- Use a software engineer to handle cost estimations. According to Dr. Valerdi,
The best people for that job are the software engineers, as they need domain experience. In a sense, you need both expert opinion and a software cost model in order to get a reliable estimate.
Overcoming Financial Hurdles
If a project leader could foresee every financial hurdle or circumstance that would arise during the course of a project, then each one would be completed on time and under budget. While there are often set parameters as established by the client, expecting the unexpected is part of being prepared to handle these variables when they do crop up.
While holding meetings, collecting data, and generating reports are excellent ways of maintaining up-to-date project information internally, being able to translate this information into actual financials and react to changes quickly and effectively is critical. Use of such technologies can help an already over-burdened project leader to make the most of their time, and efficient time management is essential to sustaining the flow of a project. In this respect, everything affects the budget.
Through his experience, Dr. Valerdi has found the best methods for overcoming financial hurdles that arise during a project to be iterative development methods, i.e., spiral models that are risk-driven. Continual review and repetition of what has truly worked on past projects sets the groundwork for current projects and those to come. Dr. Valerdi also recommends researching software programs that are available to offer assistance with cost estimation and control throughout a development project.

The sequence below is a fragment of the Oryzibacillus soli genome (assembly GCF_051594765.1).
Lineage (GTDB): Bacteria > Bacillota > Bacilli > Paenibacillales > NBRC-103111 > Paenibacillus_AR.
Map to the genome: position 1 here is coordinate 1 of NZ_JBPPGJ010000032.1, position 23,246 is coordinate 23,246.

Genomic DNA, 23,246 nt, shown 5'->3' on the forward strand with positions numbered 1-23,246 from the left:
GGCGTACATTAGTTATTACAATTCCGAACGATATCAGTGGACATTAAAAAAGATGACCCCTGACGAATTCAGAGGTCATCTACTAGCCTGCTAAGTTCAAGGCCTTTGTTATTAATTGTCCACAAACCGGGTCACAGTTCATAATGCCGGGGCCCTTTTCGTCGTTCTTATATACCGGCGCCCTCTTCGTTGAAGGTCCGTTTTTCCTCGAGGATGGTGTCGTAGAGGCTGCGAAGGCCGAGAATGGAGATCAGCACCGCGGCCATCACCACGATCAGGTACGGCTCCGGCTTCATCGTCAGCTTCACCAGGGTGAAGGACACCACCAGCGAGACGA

One of the benefits of using a parametric model for cost control and estimation is that it is built on historical data. This provides a good idea of whether your project falls within the range of possibility compared to the repository of experience contained in the calibration data underlying the model, Dr. Valerdi asserts.
When organisations incorporate their own data in the calibration of parametric models, there are almost always improvements in estimation accuracy. One drawback of relying on parametric models that are based on historical data is that they are fundamentally biased by the fact that successful programmes were used for the calibration, he adds.
The programmes were successful because they were completed on time or nearly on time, unlike failed programmes that never end up making it into the calibration database.
Financially Sound From Start to Finish
While even the best-laid plans will require changes as time reveals the unforeseen and unexpected, it is essential to be prepared and lay the necessary groundwork at the outset of a project as a fundamental guideline to follow in maintaining cost control throughout the life of the project. This guideline should incorporate consideration for unexpected circumstances that will crop up by including the establishment and implementation of an effective risk management plan. Costs can be controlled through a combination of team members, appropriate technologies, and other resources available to the IT company. Communication is always the most effective tool, key to the success of the project and to delivering on all aspects of a project, both according to the client's specifications and within the allotted budget.
¹ Dr. Ricardo Valerdi, research associate and lecturer at the Massachusetts Institute of Technology in Cambridge, Massachusetts.